Question of Hamlet’s madness
A critical analysis of Shakespeare’s “Hamlet”, focussing on the question of Hamlet’s madness
Hamlet. Is he an insane madman or a revengeful, scheming, genius? There are many conflicting ideas and theories on this subject, and hopefully this paper may be of some assistance in clearing up the confusion. The paper is divided into three separate analytic sections beginning with the beginning of Hamlet1s so called madness, and why it may have occurred. Next, is an analysis of why Hamlet delays revenging his father1s death.
To conclude the paper, Hamlet1s incestuous acts towards his mother are discussed, in William Shakespeare1s Hamlet. In the first act Hamlet seems to be in a perfectly sane state of mind throughout all five scenes. It is in the second scene where the audience begins to see a change in his character. Ophelia meets with Polonius and recalls the meeting she had previously with Hamlet. She tells her father that Hamlet came to her disheveled and in a shaken state of mind, speaking of 3horrors.
2 (Act 2 Scene 2 line 94). Her father immediately believes that he is 3Mad for thy love?2 (Act 2 Scene 2 line 95).
Opelia answers a question posed by Polonius by which she replied that she had told Hamlet that she could not see or communicate with him any more. Her father makes reference to Hamlet1s madness once again by proclaiming that what his daughter said, 3… hath made him (Hamlet) mad.2 (Act 2 Scene 2 line 123). The argument of whether Hamlet is insane because of his love for Ophelia is often debated, but a more confusing and complex situation is the struggle within Hamlet1s mind. His personal struggle is revealed to the audience in scene one of the third act. In this scene Hamlet recites his famous 3To be or not to be-that is the question:2 (Act 3 Scene 1 line 64) speech.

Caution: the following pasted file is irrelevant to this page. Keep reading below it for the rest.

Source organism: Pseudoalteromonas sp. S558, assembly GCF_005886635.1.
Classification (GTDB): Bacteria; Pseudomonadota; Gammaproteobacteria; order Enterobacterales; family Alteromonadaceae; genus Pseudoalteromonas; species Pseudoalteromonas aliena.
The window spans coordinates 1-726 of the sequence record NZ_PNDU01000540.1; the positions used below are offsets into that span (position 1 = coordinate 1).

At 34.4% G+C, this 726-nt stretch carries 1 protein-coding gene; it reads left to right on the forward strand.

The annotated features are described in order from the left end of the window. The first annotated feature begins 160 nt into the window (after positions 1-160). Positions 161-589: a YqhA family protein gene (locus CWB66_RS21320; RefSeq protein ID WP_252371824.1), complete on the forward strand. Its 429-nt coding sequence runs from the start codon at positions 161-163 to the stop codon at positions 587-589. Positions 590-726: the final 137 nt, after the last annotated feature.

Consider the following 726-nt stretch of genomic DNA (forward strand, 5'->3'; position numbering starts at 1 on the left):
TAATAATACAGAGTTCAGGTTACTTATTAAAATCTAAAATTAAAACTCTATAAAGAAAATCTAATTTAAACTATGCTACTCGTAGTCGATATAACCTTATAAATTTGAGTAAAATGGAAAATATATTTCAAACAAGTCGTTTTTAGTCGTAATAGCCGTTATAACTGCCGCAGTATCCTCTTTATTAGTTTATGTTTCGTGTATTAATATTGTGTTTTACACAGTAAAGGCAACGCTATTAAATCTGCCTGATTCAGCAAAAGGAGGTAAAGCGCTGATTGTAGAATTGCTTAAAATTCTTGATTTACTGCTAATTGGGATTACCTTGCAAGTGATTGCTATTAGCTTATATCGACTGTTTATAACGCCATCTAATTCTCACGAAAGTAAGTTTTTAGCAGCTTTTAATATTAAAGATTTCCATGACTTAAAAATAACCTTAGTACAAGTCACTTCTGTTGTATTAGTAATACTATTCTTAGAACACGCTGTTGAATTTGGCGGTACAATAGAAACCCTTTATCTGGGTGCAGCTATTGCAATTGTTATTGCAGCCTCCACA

Here the the audience truly realizes that Hamlet is torn two ways in his life. To be or not to be, essentially is Hamlet debating on whether he should toil the pains of living in such a harsh world and fight to avenge his father1s murder or take his own life. Hamlet is confused as to whether he should avenge his father1s death when he himself, as Sigmund Freud1s 3Oedipus Rex Complex2 suggests, wished to murder his father to gain all of his mother1s attention. But, in the back of Hamlet1s mind, which keeps him in constant turmoil, is his loyalty to his family and moreover his father. Hamlet, in act four scene two, meets with Rosencrantz and Guildenstern and he seems to be breaking down into insanity. Hamlet had just killed Polonius, and his two friends were questioning him as to where he placed the body of the dead man. The strange thing about this scene is that Hamlet seems to play with Rosencrantz and Guildenstern and does not give them a straight answer. Hamlet has practically transformed into a different person and doesn1t seem to be completely sane.